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How do PrPSc Prions Spread between Host Species, and within Hosts?
Open AccessReview

What Is Our Current Understanding of PrPSc-Associated Neurotoxicity and Its Molecular Underpinnings?

MRC Toxicology Unit, Hodgkin Building, University of Leicester, Lancaster Road, Leicester LE1 9HN, UK
Department of Clinical Neurosciences, University of Cambridge, Cambridge Biomedical Campus, Cambridge CB2 0AH, UK
Author to whom correspondence should be addressed.
Pathogens 2017, 6(4), 63;
Received: 29 September 2017 / Revised: 21 November 2017 / Accepted: 27 November 2017 / Published: 1 December 2017
(This article belongs to the Special Issue PrPSc prions: state of the art)
The prion diseases are a collection of fatal, transmissible neurodegenerative diseases that cause rapid onset dementia and ultimately death. Uniquely, the infectious agent is a misfolded form of the endogenous cellular prion protein, termed PrPSc. Despite the identity of the molecular agent remaining the same, PrPSc can cause a range of diseases with hereditary, spontaneous or iatrogenic aetiologies. However, the link between PrPSc and toxicity is complex, with subclinical cases of prion disease discovered, and prion neurodegeneration without obvious PrPSc deposition. The toxic mechanisms by which PrPSc causes the extensive neuropathology are still poorly understood, although recent advances are beginning to unravel the molecular underpinnings, including oxidative stress, disruption of proteostasis and induction of the unfolded protein response. This review will discuss the diseases caused by PrPSc toxicity, the nature of the toxicity of PrPSc, and our current understanding of the downstream toxic signaling events triggered by the presence of PrPSc. View Full-Text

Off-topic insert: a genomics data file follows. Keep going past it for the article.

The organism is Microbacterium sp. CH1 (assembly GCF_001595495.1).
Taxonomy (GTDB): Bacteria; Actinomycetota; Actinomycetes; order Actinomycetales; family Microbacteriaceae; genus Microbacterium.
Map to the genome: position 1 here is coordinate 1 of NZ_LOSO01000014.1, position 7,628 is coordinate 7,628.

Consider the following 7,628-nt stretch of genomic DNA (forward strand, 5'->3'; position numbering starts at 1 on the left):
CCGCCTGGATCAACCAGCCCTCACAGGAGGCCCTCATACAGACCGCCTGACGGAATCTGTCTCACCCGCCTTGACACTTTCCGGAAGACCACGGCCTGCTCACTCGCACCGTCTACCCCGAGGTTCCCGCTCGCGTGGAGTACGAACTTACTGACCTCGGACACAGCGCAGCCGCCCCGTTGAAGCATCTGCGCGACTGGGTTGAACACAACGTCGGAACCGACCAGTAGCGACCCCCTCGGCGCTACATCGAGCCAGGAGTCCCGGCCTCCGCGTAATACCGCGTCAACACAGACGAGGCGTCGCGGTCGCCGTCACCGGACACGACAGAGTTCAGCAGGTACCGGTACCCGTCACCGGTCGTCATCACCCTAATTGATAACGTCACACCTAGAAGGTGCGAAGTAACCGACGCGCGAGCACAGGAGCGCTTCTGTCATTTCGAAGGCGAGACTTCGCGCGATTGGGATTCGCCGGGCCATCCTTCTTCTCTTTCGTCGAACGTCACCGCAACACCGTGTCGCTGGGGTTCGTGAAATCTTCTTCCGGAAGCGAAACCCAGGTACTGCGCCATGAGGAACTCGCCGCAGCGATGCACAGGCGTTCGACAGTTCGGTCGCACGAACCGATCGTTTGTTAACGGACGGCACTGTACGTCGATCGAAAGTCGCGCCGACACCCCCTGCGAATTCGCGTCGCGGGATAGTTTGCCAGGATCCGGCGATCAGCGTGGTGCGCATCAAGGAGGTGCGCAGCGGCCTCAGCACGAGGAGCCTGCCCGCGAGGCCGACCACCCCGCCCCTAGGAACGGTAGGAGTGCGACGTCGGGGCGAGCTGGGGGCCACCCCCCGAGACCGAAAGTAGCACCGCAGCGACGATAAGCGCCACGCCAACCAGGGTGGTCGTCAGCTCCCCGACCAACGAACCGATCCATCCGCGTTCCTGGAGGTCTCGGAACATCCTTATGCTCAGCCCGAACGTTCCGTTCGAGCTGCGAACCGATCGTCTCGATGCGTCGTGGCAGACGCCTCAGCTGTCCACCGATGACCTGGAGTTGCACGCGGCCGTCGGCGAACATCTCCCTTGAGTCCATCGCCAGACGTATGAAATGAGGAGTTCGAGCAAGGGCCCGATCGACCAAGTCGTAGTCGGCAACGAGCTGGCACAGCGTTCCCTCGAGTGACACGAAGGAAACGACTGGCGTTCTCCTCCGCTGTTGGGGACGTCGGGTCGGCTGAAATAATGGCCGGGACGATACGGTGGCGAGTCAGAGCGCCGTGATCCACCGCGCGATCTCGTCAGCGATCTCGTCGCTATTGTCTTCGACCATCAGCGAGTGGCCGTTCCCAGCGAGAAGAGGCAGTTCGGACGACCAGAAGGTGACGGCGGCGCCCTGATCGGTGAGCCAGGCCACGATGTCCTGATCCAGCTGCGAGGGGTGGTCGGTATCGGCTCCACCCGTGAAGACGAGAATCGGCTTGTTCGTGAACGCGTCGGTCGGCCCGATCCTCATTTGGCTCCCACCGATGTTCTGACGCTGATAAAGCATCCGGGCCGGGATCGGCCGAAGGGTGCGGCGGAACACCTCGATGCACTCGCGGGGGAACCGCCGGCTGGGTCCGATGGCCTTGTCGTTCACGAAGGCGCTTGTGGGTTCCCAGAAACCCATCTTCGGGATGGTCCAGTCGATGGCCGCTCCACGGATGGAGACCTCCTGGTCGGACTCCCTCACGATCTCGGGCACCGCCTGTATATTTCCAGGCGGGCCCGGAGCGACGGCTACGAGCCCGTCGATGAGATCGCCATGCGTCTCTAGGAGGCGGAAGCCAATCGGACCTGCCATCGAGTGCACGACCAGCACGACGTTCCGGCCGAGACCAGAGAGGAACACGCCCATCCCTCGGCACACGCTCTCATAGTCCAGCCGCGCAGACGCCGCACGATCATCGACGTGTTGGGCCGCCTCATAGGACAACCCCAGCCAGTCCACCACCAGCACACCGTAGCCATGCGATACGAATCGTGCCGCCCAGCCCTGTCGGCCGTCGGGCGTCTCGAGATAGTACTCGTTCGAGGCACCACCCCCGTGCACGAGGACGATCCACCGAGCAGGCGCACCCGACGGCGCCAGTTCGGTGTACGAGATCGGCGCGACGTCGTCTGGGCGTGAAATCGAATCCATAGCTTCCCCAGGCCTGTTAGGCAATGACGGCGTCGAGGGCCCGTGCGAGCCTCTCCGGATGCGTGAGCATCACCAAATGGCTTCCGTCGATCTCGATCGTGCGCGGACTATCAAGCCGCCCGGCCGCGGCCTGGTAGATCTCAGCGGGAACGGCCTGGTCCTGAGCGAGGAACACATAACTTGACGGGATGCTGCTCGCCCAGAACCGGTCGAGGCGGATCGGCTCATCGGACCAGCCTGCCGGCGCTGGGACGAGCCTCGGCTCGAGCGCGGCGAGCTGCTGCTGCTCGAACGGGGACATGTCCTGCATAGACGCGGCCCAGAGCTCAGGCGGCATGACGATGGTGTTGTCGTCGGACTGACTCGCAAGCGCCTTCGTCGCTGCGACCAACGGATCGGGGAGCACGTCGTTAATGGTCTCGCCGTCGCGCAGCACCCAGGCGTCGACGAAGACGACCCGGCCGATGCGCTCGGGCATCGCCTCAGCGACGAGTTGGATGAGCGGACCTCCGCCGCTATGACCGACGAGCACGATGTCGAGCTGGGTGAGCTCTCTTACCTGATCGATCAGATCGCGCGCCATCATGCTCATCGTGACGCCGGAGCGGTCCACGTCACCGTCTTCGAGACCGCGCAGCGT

Keywords: prion disease; neurodegeneration; neurotoxicity; proteostasis; PrPSc prion disease; neurodegeneration; neurotoxicity; proteostasis; PrPSc
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Hughes, D.; Halliday, M. What Is Our Current Understanding of PrPSc-Associated Neurotoxicity and Its Molecular Underpinnings? Pathogens 2017, 6, 63.

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